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The Effects of Drinking While Pregnant

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The effects of drinking while pregnant are still unknown or ignored among a specific population in the United States. Drinking while pregnant is never an acceptable practice. Unfortunately, women who find themselves pregnant and have an existing alcohol use disorder have difficulty understanding the ramifications.

There is no safe level of alcohol consumption during pregnancy, and ignoring this fact could result in premature birth, miscarriage, stillbirth, and the possibility of physical, mental, and emotional disabilities developing for the baby.

The Centers for Disease Control published an information bulletin from 2018 to 2020, stating that 1 in 7 pregnant women in the US were drinking alcohol in the past 30 days. More shocking is that 1 in 20 pregnant women report binge drinking in the past 30 days.

The effects of drinking while pregnant are severe and could lead to the infant’s death. According to another study, 40% of pregnant survey participants who reported drinking while pregnant also used marijuana, tobacco, opioids, cocaine, hallucinogens, inhalants, and methamphetamine.

Alcohol Use and Expecting Mothers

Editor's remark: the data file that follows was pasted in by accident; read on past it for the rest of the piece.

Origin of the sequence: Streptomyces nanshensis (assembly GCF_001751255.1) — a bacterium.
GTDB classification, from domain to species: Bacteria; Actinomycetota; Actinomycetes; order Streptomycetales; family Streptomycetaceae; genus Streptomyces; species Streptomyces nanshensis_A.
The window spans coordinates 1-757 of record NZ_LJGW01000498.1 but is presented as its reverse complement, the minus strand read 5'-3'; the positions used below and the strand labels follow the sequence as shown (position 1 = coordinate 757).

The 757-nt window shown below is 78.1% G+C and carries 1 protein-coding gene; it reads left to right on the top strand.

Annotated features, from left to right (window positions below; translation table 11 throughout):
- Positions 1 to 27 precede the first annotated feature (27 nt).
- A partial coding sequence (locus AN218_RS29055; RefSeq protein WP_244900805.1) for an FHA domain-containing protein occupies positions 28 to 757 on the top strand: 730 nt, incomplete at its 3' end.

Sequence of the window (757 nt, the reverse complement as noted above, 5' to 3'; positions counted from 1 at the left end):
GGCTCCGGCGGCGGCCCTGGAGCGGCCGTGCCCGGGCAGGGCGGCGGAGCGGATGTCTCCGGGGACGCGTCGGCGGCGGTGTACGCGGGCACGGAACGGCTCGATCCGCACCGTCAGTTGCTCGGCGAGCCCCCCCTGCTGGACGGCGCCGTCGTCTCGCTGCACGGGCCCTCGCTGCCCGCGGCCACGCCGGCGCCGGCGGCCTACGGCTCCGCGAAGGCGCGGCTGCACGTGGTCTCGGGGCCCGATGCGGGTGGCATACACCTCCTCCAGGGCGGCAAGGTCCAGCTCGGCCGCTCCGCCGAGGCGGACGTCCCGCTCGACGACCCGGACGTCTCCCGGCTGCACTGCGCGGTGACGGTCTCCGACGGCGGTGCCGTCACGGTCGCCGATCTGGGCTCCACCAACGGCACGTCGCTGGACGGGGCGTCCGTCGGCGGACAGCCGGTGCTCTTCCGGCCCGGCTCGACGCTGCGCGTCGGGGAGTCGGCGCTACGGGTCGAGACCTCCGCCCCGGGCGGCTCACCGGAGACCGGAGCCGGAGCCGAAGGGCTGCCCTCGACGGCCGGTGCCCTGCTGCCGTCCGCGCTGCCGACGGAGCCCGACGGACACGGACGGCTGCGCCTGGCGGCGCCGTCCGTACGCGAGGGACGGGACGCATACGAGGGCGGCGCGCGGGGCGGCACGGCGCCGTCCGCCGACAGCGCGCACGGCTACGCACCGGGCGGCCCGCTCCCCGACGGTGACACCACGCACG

Drinking while pregnant can have many adverse effects on the baby in the womb and after birth. There is no safe level for pregnant women to consume alcohol at any time after conception. Many national medical organizations run continual education public information campaigns to raise awareness about the dangers to the baby. As the unborn baby develops, it experiences adverse effects on brain development if the mother is consuming alcohol.

The unborn baby is affected when alcohol crosses the placenta through the umbilical cord. Drinking while pregnant interferes with the essential nutrients crossing the placenta to reach the unborn child. Unfortunately, the baby’s blood alcohol level will match that of the mother within only a few hours after the consumption of alcohol. The fetus suffers the effects of alcohol use longer than the mother because the fetus metabolizes alcohol at a slower rate.

Risk Factors for Drinking While Pregnant

Alcohol use disorders can affect the cognitive function of the mother and may challenge her understanding of the risk factors for the baby. However, anyone receiving prenatal care receives education on the dangers of drinking while pregnant because it is a fact that using alcohol during pregnancy is the leading preventable cause of birth defects.

Moreover, alcohol use during pregnancy increases the risk of birth defects, developmental problems, and the development of fetal alcohol spectrum disorders (FASDs). Pregnant mothers with an alcohol use disorder can receive substance treatment while pregnant, beginning with a medically managed detox.

Birth defects involving physical and structural development can be any of the following:

  • Small head circumference
  • Below average height and weight
  • Eyesight and hearing complications
  • Bone, heart, and kidney issues
  • Abnormal facial characteristics include wide-spaced eyes, a smooth ridge developing between the nose and upper lip, a flat nasal bridge, a thin upper lip, and an upturned nose